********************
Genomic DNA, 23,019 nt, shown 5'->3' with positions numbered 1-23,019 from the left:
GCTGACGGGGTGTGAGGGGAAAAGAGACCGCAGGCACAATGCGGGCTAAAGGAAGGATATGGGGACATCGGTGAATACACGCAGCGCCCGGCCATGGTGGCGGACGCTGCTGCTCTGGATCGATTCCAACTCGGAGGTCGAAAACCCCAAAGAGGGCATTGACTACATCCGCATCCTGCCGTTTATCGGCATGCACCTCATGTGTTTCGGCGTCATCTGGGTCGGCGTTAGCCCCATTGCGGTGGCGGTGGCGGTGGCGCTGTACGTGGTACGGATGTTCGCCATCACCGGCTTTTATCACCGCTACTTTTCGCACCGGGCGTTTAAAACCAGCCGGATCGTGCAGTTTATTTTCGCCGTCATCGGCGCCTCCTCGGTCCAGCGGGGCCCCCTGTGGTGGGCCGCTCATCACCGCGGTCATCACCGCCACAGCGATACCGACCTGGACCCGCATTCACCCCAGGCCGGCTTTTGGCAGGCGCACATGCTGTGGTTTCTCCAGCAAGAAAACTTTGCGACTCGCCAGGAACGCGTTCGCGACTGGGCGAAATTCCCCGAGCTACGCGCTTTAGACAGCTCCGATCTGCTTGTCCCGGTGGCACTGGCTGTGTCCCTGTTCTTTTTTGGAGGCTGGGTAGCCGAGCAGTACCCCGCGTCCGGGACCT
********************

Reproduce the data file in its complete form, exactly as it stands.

Genomic DNA, 23,019 nt, shown 5'->3' with positions numbered 1-23,019 from the left:
GCTGACGGGGTGTGAGGGGAAAAGAGACCGCAGGCACAATGCGGGCTAAAGGAAGGATATGGGGACATCGGTGAATACACGCAGCGCCCGGCCATGGTGGCGGACGCTGCTGCTCTGGATCGATTCCAACTCGGAGGTCGAAAACCCCAAAGAGGGCATTGACTACATCCGCATCCTGCCGTTTATCGGCATGCACCTCATGTGTTTCGGCGTCATCTGGGTCGGCGTTAGCCCCATTGCGGTGGCGGTGGCGGTGGCGCTGTACGTGGTACGGATGTTCGCCATCACCGGCTTTTATCACCGCTACTTTTCGCACCGGGCGTTTAAAACCAGCCGGATCGTGCAGTTTATTTTCGCCGTCATCGGCGCCTCCTCGGTCCAGCGGGGCCCCCTGTGGTGGGCCGCTCATCACCGCGGTCATCACCGCCACAGCGATACCGACCTGGACCCGCATTCACCCCAGGCCGGCTTTTGGCAGGCGCACATGCTGTGGTTTCTCCAGCAAGAAAACTTTGCGACTCGCCAGGAACGCGTTCGCGACTGGGCGAAATTCCCCGAGCTACGCGCTTTAGACAGCTCCGATCTGCTTGTCCCGGTGGCACTGGCTGTGTCCCTGTTCTTTTTTGGAGGCTGGGTAGCCGAGCAGTACCCCGCGTCCGGGACCT